From that perspective spinning yarn to make a pullover or a shawl doesn’t seem so impossible. But you might wonder when we have the choice of buying readymade garments or yarn, why bother making your own? For me, I like being able to make my own yarn in the fibres and colours of my choice – I choose to make my own bespoke yarn.  Spinning is also a very satisfying craft, you’re magically turning fibre into yarn with a minimum of equipment. Most museums have a collection of spindles that are thousands of years old and yet still perfectly useable, like these beautiful spindle whorls in the British Museum.

My fingers always itch when I see spindle whorls like these trapped behind glass! I want to take them out and use them. All you need is a smooth stick, a spindle whorl and some fibre and you can make yarn. Making is also incredibly soothing and good for the soul: spinning can be very relaxing, almost meditative. Spinning links me back to generations of women who spun yarn and thread as a matter of course, because their families depended on their skill to keep them clad, warm and alive.

Keeping warm was very much behind my decision to make myself a pair of mittens after spending a weekend in beautiful Umbria and finding that my hands needed more than fingerless gloves in the icy winds of Perugia. I found a lovely pattern by knitting guru Kate Atherley and went online to check out my yarn options (I say online because there are few yarn shops in Italy which stock 100% natural fibre yarns – a topic for another blog post!). Then I realised I had exactly those colours in my fibre stash and I could easily spin some yarn for my mittens. And because the recommended yarn was an Icelandic lopi I could spin singles and make my fibre go a whole lot further. A single is just what it says on the tin – a single spun yarn, not two or more yarns spun together to make a plied yarn. Singles are lofty and warm, and can be lightly felted so your mittens are extra cosy against the winter winds.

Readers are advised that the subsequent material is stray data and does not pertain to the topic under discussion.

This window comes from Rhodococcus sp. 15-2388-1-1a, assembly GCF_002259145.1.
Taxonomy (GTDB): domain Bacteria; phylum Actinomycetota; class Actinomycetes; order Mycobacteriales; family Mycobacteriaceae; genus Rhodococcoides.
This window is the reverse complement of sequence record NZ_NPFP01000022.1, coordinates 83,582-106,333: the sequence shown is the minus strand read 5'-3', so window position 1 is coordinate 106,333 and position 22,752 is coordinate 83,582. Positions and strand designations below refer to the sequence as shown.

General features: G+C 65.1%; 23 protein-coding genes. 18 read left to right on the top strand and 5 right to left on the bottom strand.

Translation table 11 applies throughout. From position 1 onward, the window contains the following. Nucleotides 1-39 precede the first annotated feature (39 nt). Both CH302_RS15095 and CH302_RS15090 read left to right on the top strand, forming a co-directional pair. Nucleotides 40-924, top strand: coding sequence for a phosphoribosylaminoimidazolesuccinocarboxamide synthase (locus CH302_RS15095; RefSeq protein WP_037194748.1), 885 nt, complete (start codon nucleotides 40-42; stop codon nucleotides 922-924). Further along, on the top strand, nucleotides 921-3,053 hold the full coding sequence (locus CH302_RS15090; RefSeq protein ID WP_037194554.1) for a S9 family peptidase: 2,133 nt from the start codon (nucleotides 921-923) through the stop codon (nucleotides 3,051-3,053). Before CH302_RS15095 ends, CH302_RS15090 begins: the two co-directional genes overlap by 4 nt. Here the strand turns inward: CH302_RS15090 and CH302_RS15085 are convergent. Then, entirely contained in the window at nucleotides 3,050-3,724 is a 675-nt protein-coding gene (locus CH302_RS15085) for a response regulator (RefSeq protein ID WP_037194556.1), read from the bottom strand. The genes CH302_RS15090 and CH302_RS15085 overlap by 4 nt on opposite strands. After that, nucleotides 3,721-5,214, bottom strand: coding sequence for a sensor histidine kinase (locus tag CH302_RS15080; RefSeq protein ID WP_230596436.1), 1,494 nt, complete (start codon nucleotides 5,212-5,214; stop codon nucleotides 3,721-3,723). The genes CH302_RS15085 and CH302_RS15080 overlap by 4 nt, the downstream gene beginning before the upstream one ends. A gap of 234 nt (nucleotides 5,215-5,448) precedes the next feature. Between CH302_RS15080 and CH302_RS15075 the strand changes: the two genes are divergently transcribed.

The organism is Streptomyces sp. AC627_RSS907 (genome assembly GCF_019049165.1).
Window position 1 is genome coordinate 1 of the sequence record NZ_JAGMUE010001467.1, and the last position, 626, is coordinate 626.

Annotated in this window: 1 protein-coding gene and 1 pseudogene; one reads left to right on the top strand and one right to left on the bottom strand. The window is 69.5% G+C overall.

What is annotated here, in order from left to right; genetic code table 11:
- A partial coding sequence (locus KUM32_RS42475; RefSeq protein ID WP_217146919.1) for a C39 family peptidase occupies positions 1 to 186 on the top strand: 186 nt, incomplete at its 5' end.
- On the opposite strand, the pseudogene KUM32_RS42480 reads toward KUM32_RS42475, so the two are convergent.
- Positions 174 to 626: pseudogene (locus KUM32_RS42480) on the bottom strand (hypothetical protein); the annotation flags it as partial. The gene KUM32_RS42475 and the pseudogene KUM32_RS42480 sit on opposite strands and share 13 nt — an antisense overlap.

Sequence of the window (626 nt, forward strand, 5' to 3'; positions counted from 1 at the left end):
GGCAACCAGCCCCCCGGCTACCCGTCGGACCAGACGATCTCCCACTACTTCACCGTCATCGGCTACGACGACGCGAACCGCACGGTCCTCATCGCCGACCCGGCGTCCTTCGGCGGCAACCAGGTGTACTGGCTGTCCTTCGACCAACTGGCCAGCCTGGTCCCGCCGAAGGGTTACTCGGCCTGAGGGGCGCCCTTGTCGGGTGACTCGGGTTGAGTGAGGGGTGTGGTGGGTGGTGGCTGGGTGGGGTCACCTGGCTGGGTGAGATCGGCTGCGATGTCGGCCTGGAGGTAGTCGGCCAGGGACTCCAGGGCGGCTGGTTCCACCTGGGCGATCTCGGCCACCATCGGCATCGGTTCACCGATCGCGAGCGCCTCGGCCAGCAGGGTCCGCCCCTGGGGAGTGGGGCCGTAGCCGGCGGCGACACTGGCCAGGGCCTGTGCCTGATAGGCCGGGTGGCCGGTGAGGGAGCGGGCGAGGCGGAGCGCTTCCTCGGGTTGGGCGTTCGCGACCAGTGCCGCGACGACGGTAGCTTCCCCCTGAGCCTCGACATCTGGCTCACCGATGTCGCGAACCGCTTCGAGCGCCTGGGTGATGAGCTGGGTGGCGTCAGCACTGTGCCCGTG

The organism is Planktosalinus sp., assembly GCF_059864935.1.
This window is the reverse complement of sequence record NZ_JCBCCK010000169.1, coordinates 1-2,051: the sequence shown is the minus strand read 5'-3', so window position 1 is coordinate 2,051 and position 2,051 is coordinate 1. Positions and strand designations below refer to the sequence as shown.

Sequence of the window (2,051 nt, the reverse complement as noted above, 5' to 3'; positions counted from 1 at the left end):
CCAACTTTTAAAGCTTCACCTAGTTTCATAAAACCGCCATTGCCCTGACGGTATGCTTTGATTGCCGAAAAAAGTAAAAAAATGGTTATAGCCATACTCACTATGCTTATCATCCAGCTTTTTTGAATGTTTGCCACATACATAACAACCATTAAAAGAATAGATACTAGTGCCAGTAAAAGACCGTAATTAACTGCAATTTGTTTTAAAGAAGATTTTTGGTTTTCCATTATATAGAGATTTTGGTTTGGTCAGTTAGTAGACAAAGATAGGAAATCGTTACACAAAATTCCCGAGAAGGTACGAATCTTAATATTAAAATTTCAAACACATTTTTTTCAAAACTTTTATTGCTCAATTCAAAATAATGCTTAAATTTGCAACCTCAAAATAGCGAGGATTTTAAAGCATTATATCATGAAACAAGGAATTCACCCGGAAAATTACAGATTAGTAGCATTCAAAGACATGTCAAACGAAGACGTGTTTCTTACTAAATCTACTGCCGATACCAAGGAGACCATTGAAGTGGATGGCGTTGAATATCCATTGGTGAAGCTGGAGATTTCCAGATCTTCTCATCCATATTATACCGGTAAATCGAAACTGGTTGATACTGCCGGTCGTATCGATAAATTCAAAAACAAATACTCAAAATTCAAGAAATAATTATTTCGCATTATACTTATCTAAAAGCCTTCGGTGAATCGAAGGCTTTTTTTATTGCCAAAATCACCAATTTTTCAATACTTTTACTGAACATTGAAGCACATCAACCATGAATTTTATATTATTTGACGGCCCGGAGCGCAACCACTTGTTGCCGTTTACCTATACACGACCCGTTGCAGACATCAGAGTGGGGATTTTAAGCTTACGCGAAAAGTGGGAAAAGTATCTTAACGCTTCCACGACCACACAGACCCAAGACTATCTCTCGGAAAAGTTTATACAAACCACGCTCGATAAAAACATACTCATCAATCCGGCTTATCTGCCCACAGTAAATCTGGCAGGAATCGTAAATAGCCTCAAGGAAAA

Anther question students ask is how much yardage a spindle holds. To which the answer is, it depends. If you’re spinning a laceweight yarn for a shawl or fingering for socks, you will spin a much finer yarn and get much more yardage than if you’re spinning a worsted or aran weight yarn. Plied yarn takes more fibre than spinning a single.  It’s always a good idea to spin a sample, just as you would knit a swatch before knitting a garment, or make a toile before sewing a dress.

Here are the two lots of fibres I’m using to make my yarn. Both are from Hilltop Cloud, an online business supplying gorgeous quality fibres and tools, run by spinner and dyer Katie Weston in Wales (I also buy my workshop spindles and fibre from Katie). The blue is 50% merino, 25% Shetland and 25% bamboo, in shade Airforce Blue, and the fiery orange is 62.5% merino, 25% mulberry silk and 12.5% baby alpaca in shade Hawaii. I’m using the blue as the main colour and the orange as the contrast – the sheen given by the silk in the orange fibre makes a perfect highlight against the soft fuzz of the wool.

This photo shows the difference that finishing makes to handspun yarn. The blue yarn has been gently handwashed in warm water with a little wool wash added and allowed to sit for about 15 minutes so the twist in the spun yarn relaxes and the yarn blooms. You can see the unfinished orange yarn is still full of unrelaxed energy and is coiled against itself. If I tried to knit the unfinished yarn the twist would make the knitted fabric warp and bias, which is not what you want in a mitten!